Groups ask SC to stop Smartmatic deal for 2013 polls

Various groups and personalities ask the Supreme Court to stop the Comelec-Smartmatic deal for the 2013 polls

MANILA, Philippines – Various electoral watchdogs and personalities asked the Supreme Court on April 10, Tuesday, to stop the Commission on Elections from implementing its P1.8-B contract with the Venezuelan company Smartmatic.

The contract, signed on March 30, secures the purchase of precinct count optical scan (PCOS) machines for use in the 2013 elections.

Two civil society groups – the Automated Election System (AES) Watch and the Solidarity for Sovereignty Supreme Court – filed their respective petitions, as well as Davao City Archbishop Fernando Capalla, former Marawi City Mayor Omar Solitario Ali and ex-Quezon City Rep Mary Ann Susano.

The petitioners also asked the High Court to declare Comelec resolutions 9376, 9377 and 9378 – which finalized the purchase of the PCOS machines for the 2013 polls – as unconstitutional.

Comelec signed the contract on March 30, a day before the contract with Smartmatic lapsed. This contract – which ceased in 2010 but was extended by Smartmatic to 2012 – contains an option for Comelec to purchase the PCOS machines.

The petitioners argued, however, that the option to purchase had already expired after the original contract – which was signed by Comelec, Smartmatic and its local parner Total Information Management in 2009 – lapsed on Dec 31, 2010.

The AES Watch cited a related argument raised by the Government Procurement Policy Board (GPBB) of the Department of Budget and Management in a letter dated March 28 to Comelec.

In that letter, GPBB executive director Dennis Santiago said that the option to purchase had “ceased to exist” by the time the contract expired in 2010. “The extended offer should be treated as new and therefore subject to competitive bidding according to law,” Santiago said.

Capalla, Ali and Susano said in their petition that the option to purchase is already dubious, because it allegedly circumvents Republic Act 9184, or the Government Procurement Act.

They said that even if Comelec was authorized under Republic Act 9369, or the Automation Election law, to buy equipment for automated elections, it should still be made according to existing laws, which include RA 9184.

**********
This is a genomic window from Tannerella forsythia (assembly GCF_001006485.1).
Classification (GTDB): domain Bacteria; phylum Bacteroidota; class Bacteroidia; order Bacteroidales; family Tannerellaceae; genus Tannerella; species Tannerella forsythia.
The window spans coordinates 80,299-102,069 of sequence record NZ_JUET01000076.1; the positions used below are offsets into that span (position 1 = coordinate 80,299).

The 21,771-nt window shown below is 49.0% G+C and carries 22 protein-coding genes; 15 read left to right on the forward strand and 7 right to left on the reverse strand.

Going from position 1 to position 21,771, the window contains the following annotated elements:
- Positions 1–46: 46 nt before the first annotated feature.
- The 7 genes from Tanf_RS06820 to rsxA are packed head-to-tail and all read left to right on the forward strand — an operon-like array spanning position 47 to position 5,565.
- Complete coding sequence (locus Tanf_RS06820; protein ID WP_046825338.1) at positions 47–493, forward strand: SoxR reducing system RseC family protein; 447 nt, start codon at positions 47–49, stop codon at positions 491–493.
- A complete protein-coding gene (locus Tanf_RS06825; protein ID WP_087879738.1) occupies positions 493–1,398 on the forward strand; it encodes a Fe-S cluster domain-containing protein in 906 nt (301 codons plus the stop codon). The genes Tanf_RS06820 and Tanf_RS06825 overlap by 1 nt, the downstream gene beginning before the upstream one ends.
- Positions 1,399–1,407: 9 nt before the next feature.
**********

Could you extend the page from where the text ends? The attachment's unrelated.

The 3 warned that the option to purchase will “open the floodgates of questionable contracts in the future, which contain extended option to purchase clauses at the behest of interested few and to the detriment of the government and the general public.”

On the other hand, the Solidarity for Sovereignty said that by accepting Smartmatic’s unilateral offer to extend the option to purchase, Comelec has prejudiced other contractors that participated in the bidding for the 2010 elections, where Smartmatic was also the winning bidder.

Smartmatic, the group said, became a preferred contractor because it was allowed to extend the option to purchase, as opposed to the other contractors.

The 3 petitioners also said the PCOS machines lacked security features, such as the digital signature and the paper audit trail.

The digital signature determines the authenticity of election returns from the precincts, the Solidarity for Sovereignty said. The paper audit trail, on the other hand, shows a person his votes while it is being entered into the system.

Dr Pablo Manalastas of the AES Watch noted that Smartmatic has yet to account for other glitches in the 2010 elections, such as the missing data in some of the election returns. He told reporters that the missing data include information on partylist groups and the governor and vice-governor in Antipolo. 

“What happened in the past? Glitches, lapses, should not be repeated,” said former vice president Teofisto Guingona, a member of AES watch. –

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